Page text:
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Proc Natl Acad Sci U S A. 2005 Dec 27;102(52):18944-9. Epub 2005 Dec 15.

Structure of an archaeal virus capsid protein reveals a common ancestry to eukaryotic and bacterial viruses.

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  • 1Department of Molecular Biology, The Scripps Research Institute, La Jolla, CA 92037, USA.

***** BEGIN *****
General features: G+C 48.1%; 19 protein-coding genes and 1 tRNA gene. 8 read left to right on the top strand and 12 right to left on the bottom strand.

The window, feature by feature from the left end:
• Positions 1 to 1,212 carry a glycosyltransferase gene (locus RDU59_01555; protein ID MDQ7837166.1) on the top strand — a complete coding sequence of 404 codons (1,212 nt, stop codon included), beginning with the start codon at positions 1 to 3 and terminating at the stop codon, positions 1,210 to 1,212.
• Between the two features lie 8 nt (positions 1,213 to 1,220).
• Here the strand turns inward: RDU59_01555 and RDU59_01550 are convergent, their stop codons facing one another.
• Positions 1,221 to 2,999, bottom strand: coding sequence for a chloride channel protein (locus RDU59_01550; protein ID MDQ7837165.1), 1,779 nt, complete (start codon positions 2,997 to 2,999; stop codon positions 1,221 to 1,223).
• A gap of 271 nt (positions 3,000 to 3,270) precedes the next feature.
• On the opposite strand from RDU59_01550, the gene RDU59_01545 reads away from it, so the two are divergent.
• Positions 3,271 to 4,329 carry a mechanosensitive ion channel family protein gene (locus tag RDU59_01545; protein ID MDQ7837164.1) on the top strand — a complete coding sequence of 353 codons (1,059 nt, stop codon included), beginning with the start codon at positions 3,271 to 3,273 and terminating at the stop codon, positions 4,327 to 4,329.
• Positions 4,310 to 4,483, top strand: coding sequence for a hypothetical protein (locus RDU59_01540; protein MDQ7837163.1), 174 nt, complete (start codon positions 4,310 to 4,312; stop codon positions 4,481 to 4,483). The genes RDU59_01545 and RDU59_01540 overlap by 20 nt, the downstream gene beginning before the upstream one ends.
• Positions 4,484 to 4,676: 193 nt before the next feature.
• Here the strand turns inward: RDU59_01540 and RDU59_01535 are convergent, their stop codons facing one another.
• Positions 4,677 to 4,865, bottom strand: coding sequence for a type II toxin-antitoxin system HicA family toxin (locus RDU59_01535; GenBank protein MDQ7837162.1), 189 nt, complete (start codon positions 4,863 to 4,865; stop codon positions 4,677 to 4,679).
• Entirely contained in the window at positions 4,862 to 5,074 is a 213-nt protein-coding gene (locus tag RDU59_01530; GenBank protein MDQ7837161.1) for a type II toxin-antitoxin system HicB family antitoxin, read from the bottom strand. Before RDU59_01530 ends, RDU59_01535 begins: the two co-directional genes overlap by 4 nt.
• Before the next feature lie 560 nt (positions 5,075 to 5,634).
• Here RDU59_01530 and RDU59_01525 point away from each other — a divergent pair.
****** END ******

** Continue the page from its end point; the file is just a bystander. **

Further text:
Archaea and their viruses are poorly understood when compared with the Eukarya and Bacteria domains of life. We report here the crystal structure of the major capsid protein (MCP) of the Sulfolobus turreted icosahedral virus, an archaeal virus isolated from an acidic hot spring (pH 2-4, 72-92 degrees C) in Yellowstone National Park. The structure is nearly identical to the MCP structures of the eukaryotic Paramecium bursaria Chlorella virus, and the bacteriophage PRD1, and shows a common fold with the mammalian adenovirus. Structural analysis of the capsid architecture, determined by fitting the subunit into the electron cryomicroscopy reconstruction of the virus, identified a number of key interactions that are akin to those observed in adenovirus and PRD1. The similar capsid proteins and capsid architectures strongly suggest that these viral capsids originated and evolved from a common ancestor. Hence, this work provides a previously undescribed example of a viral relationship spanning the three domains of life (Eukarya, Bacteria, and Archaea). The MCP structure also provides insights into the stabilizing forces required for extracellular hyperthermophilic proteins to tolerate high-temperature hot springs.

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